You've probably seen some version of the cute but misguided mantra claiming chocolate is a vegetable.
As much as we all wish it were true, we can't go so far to claim that chocolate fits squarely into your recommended daily produce intake. That said, there is a time and place for chocolate -- and, the best news, the right kind is undeniably good for you!
But every once in a while the opposite is true and a vegetable becomes more like chocolate. We're talking deep-fried Brussels sprouts or radishes with butter and salt. Here, nine of the definitely not nutritious crimes committed against saintly superfoods. Let us know in the comments if you're guilty!
It's easy to think opting for sweet potato over regular fries is automatically a more nutritious move. And while it's true that sweets offer some extra health benefits over white taters like beta carotene and vitamin A, frying is more often than not bad news.
One of the biggest issues is the temperature of the oil as a fried food cooks: Not hot enough, and your food absorbs excess oil, leading to extra calories and fat on your plate. Your batter or breading could also absorb extra oil, not to mention certain oils are more nutritious than others to begin with. Frying does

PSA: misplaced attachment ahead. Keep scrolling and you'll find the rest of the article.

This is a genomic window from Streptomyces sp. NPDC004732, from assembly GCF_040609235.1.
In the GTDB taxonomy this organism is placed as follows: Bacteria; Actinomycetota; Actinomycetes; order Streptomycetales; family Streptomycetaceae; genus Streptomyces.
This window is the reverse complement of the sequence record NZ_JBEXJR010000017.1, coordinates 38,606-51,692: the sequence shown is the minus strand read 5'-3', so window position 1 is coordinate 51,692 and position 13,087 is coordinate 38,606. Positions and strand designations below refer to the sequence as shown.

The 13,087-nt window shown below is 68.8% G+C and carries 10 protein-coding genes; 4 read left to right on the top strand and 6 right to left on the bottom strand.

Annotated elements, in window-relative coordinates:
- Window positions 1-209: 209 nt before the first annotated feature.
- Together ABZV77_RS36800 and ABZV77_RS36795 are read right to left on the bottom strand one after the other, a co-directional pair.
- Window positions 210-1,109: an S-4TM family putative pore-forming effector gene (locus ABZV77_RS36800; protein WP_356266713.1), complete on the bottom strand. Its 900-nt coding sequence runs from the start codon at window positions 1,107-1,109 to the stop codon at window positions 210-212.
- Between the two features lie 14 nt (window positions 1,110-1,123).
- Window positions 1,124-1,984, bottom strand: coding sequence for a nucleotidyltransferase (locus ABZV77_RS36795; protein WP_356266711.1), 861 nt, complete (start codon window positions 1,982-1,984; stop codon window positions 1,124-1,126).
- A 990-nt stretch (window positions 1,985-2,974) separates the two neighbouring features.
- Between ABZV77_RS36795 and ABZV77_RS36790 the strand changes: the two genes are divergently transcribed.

come in varying levels of unhealthfulness, but even the healthiest frying oil is something to enjoy in moderation
. Pick peanut, soybean or canola oil, and use a fry thermometer
while cooking for the healthiest possible outcome, according to Cooking Light.
Raisins pack fiber, iron, vitamin C
and a hearty dose of potassium
, but don't let that white coating fool you. Just because it's called yogurt doesn't mean this isn't candy
We found one label
that includes eight ingredients in that yogurt coating, including sugar and trans fats.
They may be tiny, but blueberries are surprisingly powerful, thanks to high levels of antioxidants for very few calories
But in a number of store-bought products from manufacturers including Kellogg's, Betty Crocker and General Mills, you may find blueberry impostors. Bagels, cereals, muffins and more come complete with concocted "blueberries" made of "sugar, corn syrup, starch, hydrogenated oil, artificial flavors and -- of course -- artificial food dye
blue No. 2 and red No. 40", the LA Times reported.
The low-calorie, high-fiber, antioxidant-rich snack is surprisingly nutritious
-- if you air pop your own, that is.
A cup of air-popped kernels
has no fat, barely any sodium and only 31 calories. But just one ounce
of the buttery, microwaved stuff will set you back 148 calories, 216 milligrams of sodium and 8 grams of fat.